“At Hays we have launched mental health initiatives for all our employees, customers and candidates. POWR is an app for all staff to help them develop skills for improved personal wellbeing, and Hays Thrive is a free product for all of our customers. We offer online courses to help organisations find better ways to support their employees, which was vital during lockdown and the subsequent months of remote learning. There was a course specifically designed to support mental health during uncertain times. Our candidate-focused product includes free training for upskilling in different areas and also training in resilience and mental health.”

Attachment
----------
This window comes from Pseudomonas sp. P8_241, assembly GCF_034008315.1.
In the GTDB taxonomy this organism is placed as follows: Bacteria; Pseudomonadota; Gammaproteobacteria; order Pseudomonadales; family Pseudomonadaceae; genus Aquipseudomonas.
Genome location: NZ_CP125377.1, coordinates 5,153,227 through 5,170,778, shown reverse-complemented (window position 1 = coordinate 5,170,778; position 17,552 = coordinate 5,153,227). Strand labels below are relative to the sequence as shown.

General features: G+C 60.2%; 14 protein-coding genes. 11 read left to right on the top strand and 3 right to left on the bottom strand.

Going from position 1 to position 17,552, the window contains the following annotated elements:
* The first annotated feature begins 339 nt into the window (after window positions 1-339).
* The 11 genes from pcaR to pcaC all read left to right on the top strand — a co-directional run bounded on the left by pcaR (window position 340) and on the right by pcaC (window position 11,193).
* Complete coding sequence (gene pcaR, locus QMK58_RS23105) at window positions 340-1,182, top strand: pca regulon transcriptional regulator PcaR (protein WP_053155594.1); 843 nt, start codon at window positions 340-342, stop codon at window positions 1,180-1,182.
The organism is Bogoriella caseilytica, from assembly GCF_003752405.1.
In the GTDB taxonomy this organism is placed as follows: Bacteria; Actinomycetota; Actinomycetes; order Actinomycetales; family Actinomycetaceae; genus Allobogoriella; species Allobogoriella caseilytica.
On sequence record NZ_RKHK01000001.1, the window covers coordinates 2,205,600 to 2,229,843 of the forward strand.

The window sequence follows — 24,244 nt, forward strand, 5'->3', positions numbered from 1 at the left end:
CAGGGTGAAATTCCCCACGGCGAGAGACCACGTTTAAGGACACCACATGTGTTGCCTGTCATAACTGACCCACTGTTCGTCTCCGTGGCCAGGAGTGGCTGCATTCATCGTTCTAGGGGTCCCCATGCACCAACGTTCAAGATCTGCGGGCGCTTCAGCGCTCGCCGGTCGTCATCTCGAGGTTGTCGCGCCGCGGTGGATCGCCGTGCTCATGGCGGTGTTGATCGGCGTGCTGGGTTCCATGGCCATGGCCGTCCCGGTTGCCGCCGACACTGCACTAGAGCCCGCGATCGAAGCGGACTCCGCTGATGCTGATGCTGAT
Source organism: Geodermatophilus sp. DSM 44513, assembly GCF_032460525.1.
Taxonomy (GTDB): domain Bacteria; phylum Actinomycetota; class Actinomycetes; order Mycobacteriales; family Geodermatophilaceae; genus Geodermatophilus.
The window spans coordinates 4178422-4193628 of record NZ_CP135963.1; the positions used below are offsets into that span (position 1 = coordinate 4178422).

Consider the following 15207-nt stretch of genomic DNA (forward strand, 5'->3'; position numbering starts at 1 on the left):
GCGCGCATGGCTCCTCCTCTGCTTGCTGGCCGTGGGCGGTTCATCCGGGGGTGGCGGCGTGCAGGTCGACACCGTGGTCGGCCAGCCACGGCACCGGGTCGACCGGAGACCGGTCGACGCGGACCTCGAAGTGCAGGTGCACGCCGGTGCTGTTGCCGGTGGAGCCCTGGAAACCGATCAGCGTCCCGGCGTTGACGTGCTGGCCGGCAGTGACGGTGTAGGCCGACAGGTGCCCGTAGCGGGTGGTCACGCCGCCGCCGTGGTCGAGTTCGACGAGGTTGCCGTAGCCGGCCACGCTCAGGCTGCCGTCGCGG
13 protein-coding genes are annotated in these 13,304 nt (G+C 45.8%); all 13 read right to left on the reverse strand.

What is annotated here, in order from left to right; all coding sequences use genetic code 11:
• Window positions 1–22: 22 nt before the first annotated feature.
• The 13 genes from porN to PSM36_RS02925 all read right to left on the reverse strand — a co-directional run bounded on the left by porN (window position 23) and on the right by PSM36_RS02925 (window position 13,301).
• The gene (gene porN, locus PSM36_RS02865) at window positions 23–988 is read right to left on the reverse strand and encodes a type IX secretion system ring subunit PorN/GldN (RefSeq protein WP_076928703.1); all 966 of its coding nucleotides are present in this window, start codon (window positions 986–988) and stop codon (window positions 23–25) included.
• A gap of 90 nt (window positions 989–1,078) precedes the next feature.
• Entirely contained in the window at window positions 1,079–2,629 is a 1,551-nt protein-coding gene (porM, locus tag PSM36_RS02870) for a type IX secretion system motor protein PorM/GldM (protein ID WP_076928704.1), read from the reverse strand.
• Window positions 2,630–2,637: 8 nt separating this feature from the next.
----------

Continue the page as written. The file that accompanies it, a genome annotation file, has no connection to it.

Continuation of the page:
Alex Arundale Chief People Officer at AdvancedAlex Arundale, Chief People Officer, Advanced